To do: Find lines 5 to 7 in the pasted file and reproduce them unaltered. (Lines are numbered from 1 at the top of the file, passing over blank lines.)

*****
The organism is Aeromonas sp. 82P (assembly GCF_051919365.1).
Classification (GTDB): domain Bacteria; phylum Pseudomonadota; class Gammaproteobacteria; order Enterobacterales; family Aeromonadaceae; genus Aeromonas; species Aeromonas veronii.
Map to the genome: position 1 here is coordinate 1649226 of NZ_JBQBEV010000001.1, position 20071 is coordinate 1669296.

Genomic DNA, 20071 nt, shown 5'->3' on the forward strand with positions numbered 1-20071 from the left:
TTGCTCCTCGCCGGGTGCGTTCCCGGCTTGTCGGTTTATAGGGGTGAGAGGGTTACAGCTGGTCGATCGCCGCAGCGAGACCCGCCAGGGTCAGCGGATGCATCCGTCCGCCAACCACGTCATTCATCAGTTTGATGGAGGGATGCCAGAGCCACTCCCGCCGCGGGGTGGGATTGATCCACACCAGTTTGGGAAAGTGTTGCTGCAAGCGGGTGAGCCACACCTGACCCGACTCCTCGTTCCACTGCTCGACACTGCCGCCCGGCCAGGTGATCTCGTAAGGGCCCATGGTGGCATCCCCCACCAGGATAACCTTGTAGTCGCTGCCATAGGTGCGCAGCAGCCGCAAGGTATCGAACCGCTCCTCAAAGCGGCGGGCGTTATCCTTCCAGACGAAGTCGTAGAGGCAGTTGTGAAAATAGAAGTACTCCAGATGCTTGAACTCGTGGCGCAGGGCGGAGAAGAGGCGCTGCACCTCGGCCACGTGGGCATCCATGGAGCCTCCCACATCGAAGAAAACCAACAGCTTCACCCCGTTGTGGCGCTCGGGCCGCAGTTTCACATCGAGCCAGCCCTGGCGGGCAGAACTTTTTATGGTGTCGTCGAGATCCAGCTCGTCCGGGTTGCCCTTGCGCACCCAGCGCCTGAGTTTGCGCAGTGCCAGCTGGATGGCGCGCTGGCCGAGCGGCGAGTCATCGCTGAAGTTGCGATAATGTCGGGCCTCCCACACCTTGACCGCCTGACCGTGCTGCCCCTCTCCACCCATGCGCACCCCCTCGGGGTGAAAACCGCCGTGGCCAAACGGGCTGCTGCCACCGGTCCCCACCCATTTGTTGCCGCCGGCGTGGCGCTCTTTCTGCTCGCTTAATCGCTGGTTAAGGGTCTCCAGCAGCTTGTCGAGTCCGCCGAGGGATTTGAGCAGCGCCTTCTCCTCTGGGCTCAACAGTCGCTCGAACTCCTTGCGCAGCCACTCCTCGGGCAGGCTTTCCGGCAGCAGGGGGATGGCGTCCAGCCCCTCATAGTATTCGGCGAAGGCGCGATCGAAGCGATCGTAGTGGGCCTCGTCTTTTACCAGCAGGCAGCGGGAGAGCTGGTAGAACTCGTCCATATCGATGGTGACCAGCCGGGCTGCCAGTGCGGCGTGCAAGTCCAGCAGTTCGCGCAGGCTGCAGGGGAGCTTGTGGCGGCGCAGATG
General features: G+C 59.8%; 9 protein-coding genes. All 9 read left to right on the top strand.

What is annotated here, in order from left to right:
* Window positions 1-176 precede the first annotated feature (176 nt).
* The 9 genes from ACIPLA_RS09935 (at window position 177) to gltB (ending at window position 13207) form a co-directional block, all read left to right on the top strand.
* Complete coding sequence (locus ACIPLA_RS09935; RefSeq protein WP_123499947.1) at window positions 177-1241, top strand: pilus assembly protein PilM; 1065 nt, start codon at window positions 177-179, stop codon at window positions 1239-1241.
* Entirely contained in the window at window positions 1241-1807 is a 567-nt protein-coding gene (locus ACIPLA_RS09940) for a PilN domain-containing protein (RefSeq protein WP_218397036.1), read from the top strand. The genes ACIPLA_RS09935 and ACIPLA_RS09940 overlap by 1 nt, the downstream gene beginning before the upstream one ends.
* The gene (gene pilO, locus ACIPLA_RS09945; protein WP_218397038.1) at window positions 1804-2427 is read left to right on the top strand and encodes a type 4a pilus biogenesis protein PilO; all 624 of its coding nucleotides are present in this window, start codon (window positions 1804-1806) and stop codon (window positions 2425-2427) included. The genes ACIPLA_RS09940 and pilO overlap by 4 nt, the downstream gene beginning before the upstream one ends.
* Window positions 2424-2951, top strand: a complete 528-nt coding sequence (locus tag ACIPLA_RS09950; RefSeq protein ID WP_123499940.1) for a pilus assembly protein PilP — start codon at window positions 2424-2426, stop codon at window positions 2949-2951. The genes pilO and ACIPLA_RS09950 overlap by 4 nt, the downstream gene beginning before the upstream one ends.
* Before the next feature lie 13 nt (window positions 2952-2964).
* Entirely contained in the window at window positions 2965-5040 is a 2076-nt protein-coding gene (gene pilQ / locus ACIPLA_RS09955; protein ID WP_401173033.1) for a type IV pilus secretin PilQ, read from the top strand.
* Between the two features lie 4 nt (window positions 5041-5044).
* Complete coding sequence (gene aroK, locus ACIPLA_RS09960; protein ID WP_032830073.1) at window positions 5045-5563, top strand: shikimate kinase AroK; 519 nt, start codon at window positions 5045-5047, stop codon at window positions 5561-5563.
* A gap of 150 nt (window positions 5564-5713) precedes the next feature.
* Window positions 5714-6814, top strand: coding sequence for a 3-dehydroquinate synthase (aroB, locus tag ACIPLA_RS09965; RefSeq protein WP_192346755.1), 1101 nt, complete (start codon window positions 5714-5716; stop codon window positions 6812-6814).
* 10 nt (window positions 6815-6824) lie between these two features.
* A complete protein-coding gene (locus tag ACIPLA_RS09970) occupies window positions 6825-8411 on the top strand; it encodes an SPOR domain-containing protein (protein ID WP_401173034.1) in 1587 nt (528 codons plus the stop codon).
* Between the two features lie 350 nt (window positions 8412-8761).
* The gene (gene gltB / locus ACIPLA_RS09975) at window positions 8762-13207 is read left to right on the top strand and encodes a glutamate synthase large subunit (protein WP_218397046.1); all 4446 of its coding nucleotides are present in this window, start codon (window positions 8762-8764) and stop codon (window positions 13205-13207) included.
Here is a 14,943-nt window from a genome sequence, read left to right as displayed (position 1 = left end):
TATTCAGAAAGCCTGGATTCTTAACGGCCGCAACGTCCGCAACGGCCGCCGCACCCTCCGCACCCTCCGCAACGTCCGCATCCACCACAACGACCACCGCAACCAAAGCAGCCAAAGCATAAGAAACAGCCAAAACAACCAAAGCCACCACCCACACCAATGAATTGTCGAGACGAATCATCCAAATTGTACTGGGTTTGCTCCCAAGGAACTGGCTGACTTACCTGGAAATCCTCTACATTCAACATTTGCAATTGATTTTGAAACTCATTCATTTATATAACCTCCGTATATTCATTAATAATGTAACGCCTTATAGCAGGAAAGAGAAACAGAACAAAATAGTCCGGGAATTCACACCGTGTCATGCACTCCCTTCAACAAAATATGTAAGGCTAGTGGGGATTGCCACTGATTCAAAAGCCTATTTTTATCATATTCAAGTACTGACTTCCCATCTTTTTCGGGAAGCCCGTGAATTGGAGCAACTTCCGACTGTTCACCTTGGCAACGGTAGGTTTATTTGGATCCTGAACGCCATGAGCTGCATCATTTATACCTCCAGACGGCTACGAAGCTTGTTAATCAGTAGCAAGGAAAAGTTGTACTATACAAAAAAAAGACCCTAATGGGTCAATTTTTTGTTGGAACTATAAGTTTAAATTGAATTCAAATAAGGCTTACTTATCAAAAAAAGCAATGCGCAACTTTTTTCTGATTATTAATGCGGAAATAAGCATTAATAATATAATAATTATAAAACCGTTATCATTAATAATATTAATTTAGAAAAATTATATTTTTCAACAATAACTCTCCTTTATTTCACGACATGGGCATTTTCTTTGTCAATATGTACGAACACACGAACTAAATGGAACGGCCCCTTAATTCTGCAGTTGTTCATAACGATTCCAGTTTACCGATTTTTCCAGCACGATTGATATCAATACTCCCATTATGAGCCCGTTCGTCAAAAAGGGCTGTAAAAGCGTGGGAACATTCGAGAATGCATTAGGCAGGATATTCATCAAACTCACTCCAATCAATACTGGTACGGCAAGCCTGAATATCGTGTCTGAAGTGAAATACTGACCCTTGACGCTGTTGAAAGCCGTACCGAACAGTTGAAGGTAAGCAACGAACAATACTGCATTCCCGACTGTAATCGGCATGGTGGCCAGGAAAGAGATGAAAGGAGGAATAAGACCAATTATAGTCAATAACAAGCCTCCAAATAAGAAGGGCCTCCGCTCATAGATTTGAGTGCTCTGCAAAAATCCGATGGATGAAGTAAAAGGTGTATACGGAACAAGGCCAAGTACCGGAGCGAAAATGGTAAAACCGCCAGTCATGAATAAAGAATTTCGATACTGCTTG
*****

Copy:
TTGCTCCTCGCCGGGTGCGTTCCCGGCTTGTCGGTTTATAGGGGTGAGAGGGTTACAGCTGGTCGATCGCCGCAGCGAGACCCGCCAGGGTCAGCGGATGCATCCGTCCGCCAACCACGTCATTCATCAGTTTGATGGAGGGATGCCAGAGCCACTCCCGCCGCGGGGTGGGATTGATCCACACCAGTTTGGGAAAGTGTTGCTGCAAGCGGGTGAGCCACACCTGACCCGACTCCTCGTTCCACTGCTCGACACTGCCGCCCGGCCAGGTGATCTCGTAAGGGCCCATGGTGGCATCCCCCACCAGGATAACCTTGTAGTCGCTGCCATAGGTGCGCAGCAGCCGCAAGGTATCGAACCGCTCCTCAAAGCGGCGGGCGTTATCCTTCCAGACGAAGTCGTAGAGGCAGTTGTGAAAATAGAAGTACTCCAGATGCTTGAACTCGTGGCGCAGGGCGGAGAAGAGGCGCTGCACCTCGGCCACGTGGGCATCCATGGAGCCTCCCACATCGAAGAAAACCAACAGCTTCACCCCGTTGTGGCGCTCGGGCCGCAGTTTCACATCGAGCCAGCCCTGGCGGGCAGAACTTTTTATGGTGTCGTCGAGATCCAGCTCGTCCGGGTTGCCCTTGCGCACCCAGCGCCTGAGTTTGCGCAGTGCCAGCTGGATGGCGCGCTGGCCGAGCGGCGAGTCATCGCTGAAGTTGCGATAATGTCGGGCCTCCCACACCTTGACCGCCTGACCGTGCTGCCCCTCTCCACCCATGCGCACCCCCTCGGGGTGAAAACCGCCGTGGCCAAACGGGCTGCTGCCACCGGTCCCCACCCATTTGTTGCCGCCGGCGTGGCGCTCTTTCTGCTCGCTTAATCGCTGGTTAAGGGTCTCCAGCAGCTTGTCGAGTCCGCCGAGGGATTTGAGCAGCGCCTTCTCCTCTGGGCTCAACAGTCGCTCGAACTCCTTGCGCAGCCACTCCTCGGGCAGGCTTTCCGGCAGCAGGGGGATGGCGTCCAGCCCCTCATAGTATTCGGCGAAGGCGCGATCGAAGCGATCGTAGTGGGCCTCGTCTTTTACCAGCAGGCAGCGGGAGAGCTGGTAGAACTCGTCCATATCGATGGTGACCAGCCGGGCTGCCAGTGCGGCGTGCAAGTCCAGCAGTTCGCGCAGGCTGCAGGGGAGCTTGTGGCGGCGCAGATG
General features: G+C 59.8%; 9 protein-coding genes. All 9 read left to right on the top strand.

What is annotated here, in order from left to right: